C++ Blog

Boost.Spirit : Complete Parser Design

Posted in boost, templates by Umesh Sirsiwal on December 25, 2009

Note that this post applies to Spirit.Classic or 2.0.

In the last post we discussed how to write a simple parser using Spirit. Most real life parsers are a lot more complex requiring several rules and combining them to create a full grammar. Spirit provides support to declare a full grammar. Let us create a parser which looks for all mailto: tag with associated e-mail address in an input. All Spirit grammar are derived from grammar class. The following is definition of grammar:

 struct my_grammar : public grammar<my_grammar>
    {
        template <typename ScannerT>
        struct definition
        {
            rule<ScannerT>  r;
            definition(my_grammar const& self)  { r = /*..define here..*/; }
            rule<ScannerT> const& start() const { return r; }
        };
    };

The my_grammar is derived from grammar class using curiously recurring template pattern (CRTP). For those who are new to CRTP, it was introduced by Jim Copelien and Wikipedia has some details on it. Using CRTP it is possible to achieve effect of dynamic polymorphism without taking cost of virtual function. More on CRTP another day.

Each grammar class must define another nested structure called definition. The definition must have a function called start which returns starting parser rule. So let us start writing rules for e-mail address parser. The mailto rule can be written as:

     mailTo = "mailto:" >> emailAddress;

From our previous post, emailAddress can be written as:

     emailAddress =  lexeme_d[ +alnum_p >> '@' >> +alnum_p >> *('.' >> +alnum_p)];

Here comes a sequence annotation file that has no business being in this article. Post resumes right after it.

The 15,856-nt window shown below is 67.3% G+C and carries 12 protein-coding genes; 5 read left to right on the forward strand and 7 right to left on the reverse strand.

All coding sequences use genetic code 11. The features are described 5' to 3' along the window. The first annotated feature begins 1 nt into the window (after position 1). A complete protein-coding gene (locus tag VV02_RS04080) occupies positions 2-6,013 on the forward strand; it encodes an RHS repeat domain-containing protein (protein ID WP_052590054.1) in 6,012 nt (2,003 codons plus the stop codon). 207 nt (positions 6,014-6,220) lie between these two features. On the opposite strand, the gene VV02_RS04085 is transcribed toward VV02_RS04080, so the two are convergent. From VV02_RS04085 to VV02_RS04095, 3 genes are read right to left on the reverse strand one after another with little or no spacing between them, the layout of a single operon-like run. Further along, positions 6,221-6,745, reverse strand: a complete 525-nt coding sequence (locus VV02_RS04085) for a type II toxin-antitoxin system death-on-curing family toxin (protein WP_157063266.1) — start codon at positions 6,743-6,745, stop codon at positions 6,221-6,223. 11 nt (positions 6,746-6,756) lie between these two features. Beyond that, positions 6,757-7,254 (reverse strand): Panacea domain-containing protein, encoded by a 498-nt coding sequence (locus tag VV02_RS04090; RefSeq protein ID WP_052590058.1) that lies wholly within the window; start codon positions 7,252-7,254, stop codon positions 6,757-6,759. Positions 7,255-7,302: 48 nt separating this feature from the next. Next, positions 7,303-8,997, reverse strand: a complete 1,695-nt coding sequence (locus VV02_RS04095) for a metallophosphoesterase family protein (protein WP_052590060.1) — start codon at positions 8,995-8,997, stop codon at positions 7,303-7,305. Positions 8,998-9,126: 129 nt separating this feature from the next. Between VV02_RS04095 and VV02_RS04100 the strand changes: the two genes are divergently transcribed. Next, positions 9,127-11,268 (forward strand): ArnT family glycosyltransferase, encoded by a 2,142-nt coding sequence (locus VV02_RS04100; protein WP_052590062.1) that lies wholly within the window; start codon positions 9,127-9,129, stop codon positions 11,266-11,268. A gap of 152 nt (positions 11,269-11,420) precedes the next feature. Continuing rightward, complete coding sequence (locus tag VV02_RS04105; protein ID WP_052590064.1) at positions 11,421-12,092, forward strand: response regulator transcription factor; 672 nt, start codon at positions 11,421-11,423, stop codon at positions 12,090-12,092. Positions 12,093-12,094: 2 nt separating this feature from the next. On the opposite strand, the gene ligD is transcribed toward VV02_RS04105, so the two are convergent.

Of course the full input has things other than the mailto: tags. So we must skip other characters. You do that as follows:

       r = mailTo | anychar_p;

The above rule is saying that try matching the input with mailTo and if it does not match mailTo rule, match it against any character parser.

So combining these two the grammar constructor now can be written as:

      definition(my_grammar const& self)  { 
            r = mailTo | anychar_p;
            mailTo = "mailTo:" >> emailAddress;
            emailAddress = lexeme_d[ +alnum_p >> '@' >> +alnum_p >> *('.' >> +alnum_p)];
      }

First thing one notices is that the rule “r” refers to rules “emailAddress” and “mailTo” before they are initialized. It works because the rules are held by reference and not by value. The referred rule can be initialized anytime. This does complicate programming a little bit. It means that it is user’s responsibility to make sure that the referred rules never go out of scope. So emailAddress cannot be local to definition. Typically, one declares all rules as part of the definition call definition. The full grammar now becomes:

 struct my_grammar : public grammar<my_grammar>
    {
        template <typename ScannerT>
        struct definition
        {
            rule<ScannerT>  r;
            rule<ScannerT>  emailAddress mailTo;